Tracing the origins of Canadian ancestors can be difficult, and the lack of early vital records can prove frustrating. Often, we have to turn to other sources to help piece together family histories. One of the “other sources” that I love to use are maps. Maps not only provide us with the locations of our ancestors’ homes or farms, they can also provide us with significant clues. Here are just a few sources that I have come across that I hope will aid you in your Canadian research.
Crown Land Grant Maps
The Crown Land Information Management Centre at the Nova Scotia Department of Natural Resources maintains Index Sheet Maps of Nova Scotia Crown Land Grant maps. If you know the general vicinity of where your ancestor settled, then the Index Sheet Maps will prove useful. Here, you can click on each quadrant, and search for your ancestor’s name. I find maps like these useful because you can see who lived near your ancestor. Once you locate the land grant, you can email email@example.com or call 902-424-8633 to order a copy of the corresponding documents.
William McKay’s “The Great Map”
In 1834, William McKay completed the first comprehensive map of Nova Scotia. Some of these maps include the names of residents. These large scale maps are available at the Provincial Archives of Nova Scotia.
The A.F. Church maps
Cartographer Ambrose Finson Church created these detail-rich maps in the nineteenth century. Beginning with Halifax County in 1865, A.F. Church completed a map for each county until the completion of Queens County in 1888. These maps contain township information as well as heads of household, businesses, and prominent residents. I was able to locate some of my own ancestors near Lake George, just outside of Ohio in Yarmouth County. Here at NEHGS, we have these maps in our Technical Services Map Case.
Historical Maps of Nova Scotia
The Provincial Archives of Nova Scotia maintains a wonderful collection of maps. Many have been digitized, and you can search for them here.
The Provincial Archives of New Brunswick has digitized and made available Cadastral Maps. On the Provincial Archives of New Brunswick website, these cumulative maps are organized by community within the Where is Home? section. These maps show the grantee of each Crown Land Grant.
Prince Edward Island
Another map that I really enjoy using is the 1863 Lake Map. Produced by civil engineer D. Jackson Lake, this map includes data from the 1861 Census of Canada, and you can view sections of this map by lot. Islandregister.com has digitized these maps, and we also have the 1863 Lake Map here at NEHGS. If you have Prince Edward Island ancestry, this map is a must!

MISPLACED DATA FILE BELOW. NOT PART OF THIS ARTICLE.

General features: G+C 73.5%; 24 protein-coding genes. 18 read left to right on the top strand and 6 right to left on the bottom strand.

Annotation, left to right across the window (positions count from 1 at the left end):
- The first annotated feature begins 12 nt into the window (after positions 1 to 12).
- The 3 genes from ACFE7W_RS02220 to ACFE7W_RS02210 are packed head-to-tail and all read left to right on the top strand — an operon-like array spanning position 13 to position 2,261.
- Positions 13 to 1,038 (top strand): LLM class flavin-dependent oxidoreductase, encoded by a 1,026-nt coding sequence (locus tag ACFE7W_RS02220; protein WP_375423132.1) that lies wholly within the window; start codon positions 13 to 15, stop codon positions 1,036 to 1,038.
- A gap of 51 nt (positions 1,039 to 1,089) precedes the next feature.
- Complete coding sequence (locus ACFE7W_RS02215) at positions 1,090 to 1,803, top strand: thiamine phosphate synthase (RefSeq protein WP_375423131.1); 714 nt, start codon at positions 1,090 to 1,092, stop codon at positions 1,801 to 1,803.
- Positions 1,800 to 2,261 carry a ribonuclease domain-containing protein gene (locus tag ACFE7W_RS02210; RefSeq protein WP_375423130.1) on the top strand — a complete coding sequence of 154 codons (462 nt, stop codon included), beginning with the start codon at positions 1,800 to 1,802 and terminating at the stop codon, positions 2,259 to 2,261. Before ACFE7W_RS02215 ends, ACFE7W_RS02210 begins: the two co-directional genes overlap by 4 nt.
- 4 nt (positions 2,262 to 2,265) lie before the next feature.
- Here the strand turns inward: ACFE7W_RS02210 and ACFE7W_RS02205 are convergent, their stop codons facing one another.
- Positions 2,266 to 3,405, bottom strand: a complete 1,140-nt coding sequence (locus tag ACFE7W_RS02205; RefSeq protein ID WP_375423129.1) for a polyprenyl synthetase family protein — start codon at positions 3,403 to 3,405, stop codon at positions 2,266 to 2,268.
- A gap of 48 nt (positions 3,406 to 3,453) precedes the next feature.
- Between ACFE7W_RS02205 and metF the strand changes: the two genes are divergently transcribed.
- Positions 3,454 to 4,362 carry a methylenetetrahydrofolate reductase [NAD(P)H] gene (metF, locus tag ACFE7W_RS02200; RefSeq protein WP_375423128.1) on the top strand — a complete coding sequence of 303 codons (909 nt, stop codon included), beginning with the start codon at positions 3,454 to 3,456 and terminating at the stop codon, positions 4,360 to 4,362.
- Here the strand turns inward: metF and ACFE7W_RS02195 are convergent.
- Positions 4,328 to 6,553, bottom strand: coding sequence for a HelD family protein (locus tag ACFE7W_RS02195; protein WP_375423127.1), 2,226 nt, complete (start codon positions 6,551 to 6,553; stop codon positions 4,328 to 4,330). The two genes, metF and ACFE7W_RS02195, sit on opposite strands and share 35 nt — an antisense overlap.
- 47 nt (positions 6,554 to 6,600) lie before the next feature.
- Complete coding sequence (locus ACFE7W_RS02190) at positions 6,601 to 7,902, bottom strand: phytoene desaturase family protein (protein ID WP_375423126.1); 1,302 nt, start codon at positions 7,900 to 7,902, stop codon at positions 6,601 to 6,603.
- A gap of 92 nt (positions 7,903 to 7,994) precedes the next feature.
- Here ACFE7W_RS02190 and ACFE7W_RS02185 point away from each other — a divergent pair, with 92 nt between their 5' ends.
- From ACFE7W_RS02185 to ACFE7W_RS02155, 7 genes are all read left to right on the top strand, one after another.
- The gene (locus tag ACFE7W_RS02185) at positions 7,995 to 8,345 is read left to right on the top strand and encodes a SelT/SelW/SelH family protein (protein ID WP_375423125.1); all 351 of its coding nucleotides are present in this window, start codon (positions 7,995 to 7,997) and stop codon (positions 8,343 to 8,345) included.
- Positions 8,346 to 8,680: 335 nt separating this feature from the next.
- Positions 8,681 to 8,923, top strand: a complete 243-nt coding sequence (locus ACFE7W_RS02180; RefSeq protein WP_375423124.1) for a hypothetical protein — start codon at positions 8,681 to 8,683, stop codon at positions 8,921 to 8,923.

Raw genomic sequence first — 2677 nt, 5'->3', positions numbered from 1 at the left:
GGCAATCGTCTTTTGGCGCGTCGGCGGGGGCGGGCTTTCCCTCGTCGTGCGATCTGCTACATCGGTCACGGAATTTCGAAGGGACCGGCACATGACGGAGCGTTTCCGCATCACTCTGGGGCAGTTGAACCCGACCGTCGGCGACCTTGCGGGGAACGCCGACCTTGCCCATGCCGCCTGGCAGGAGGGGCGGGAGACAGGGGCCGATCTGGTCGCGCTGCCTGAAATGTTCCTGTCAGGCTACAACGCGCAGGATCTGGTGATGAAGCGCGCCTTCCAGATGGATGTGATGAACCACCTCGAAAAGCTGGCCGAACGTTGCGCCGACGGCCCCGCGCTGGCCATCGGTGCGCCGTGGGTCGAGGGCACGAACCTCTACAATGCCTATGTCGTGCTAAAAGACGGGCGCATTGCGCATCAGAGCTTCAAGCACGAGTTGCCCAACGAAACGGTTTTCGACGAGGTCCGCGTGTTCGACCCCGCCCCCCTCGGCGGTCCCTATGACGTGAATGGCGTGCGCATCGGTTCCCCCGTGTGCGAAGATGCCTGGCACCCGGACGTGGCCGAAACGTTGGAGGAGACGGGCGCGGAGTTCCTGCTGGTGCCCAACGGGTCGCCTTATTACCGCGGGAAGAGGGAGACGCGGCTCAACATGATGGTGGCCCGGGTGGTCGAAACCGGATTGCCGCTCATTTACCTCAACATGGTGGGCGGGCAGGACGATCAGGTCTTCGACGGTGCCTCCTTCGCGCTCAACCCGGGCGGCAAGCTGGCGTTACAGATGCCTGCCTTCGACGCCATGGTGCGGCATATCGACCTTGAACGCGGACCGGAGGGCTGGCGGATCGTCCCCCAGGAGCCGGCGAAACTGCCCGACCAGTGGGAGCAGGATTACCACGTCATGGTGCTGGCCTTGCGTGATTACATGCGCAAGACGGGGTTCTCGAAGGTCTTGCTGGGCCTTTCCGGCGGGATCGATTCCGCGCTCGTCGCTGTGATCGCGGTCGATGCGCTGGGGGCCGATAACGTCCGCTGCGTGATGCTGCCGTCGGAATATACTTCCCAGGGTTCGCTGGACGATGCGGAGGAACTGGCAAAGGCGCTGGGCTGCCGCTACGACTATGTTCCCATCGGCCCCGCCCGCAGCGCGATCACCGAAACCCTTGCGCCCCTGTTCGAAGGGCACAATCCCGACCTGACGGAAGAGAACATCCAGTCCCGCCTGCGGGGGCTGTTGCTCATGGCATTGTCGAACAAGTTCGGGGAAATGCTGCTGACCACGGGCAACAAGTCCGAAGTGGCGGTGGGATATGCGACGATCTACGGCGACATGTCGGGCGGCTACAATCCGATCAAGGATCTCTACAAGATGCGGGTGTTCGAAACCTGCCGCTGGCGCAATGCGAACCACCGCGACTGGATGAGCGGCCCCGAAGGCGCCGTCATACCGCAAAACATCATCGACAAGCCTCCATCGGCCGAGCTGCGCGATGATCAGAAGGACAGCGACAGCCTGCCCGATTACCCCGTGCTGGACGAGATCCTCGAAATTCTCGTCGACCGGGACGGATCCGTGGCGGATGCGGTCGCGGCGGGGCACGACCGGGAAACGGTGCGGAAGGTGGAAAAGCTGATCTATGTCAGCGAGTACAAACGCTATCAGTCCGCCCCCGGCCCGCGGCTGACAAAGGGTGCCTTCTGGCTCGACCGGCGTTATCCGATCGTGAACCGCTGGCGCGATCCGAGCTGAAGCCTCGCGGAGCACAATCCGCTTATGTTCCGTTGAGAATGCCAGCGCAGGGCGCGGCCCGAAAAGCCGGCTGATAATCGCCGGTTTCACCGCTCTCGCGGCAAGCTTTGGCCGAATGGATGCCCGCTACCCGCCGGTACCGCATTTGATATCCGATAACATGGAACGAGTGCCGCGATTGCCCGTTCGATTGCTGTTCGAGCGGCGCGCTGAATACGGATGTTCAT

14 thoughts on “Maps of Maritime Canada”
Some absolutely fabulous resources here; thanks so very much! The detailed maps are a true treasure trove.
Thank you Sheilagh. What a terrific suggestion and resource list. Just found the land of several ancestors on maps posted on the Provincial Archives of New Brunswick site. Can’t wait to explore the Nova Scotia links.
Thanks for this. Waiting patiently for an opportunity to visit the Archives up there.
Quick question: What would be defined as “Halifax-Hants Boundary” as described in the “Situation” column of the “Loyalists and Land Settlement in Nova Scotia” book?
And for clarification, this would be in 1784, since I know the years are very important when talking Nova Scotia county borders.
Do you have any for Quebec or Ontario
I ” second” that request…
Ryan- Sure sounds like the boundary between Halifax and Hampshire counties if there are those counties in N.S.. “Hants” in England is short for Hampshire. And thanks for the article, Sheilagh. Property locations can answer many questions and I use them when I can find them.
Nova Scotia only has Hants county – no Hampshire county.
I am not sure I can find “The Great Map” by William Mckay that is referenced about, using that link. Is there something specific to search for once on that site? Thanks
It sounds as if this archive is only maintains records of the English settlers, yes? Nothing there (maps or documents) about the French settlers who were expelled by the British in the 1760s?
From what I know of the maps of Crown Grants in NS and NB is this: they identify the land grants made to settlers beginning with the first English efforts to establish the English presence here and displace or prevent the French from expanding they’re presence. I think that these Crown Grant maps probably capture grants dating from about 1749 (the founding of Halifax) and onwards.
Not having any French family connections, I do not know if any maps exist of French settlers who arrived in these provinces starting somewhere around 1600. I believe the University of Moncton (Universite de Moncton?) is the “go to” place for anyone doing research on French families in the Maritime Provinces.
Thanks so much for this thorough & thoughtful reply.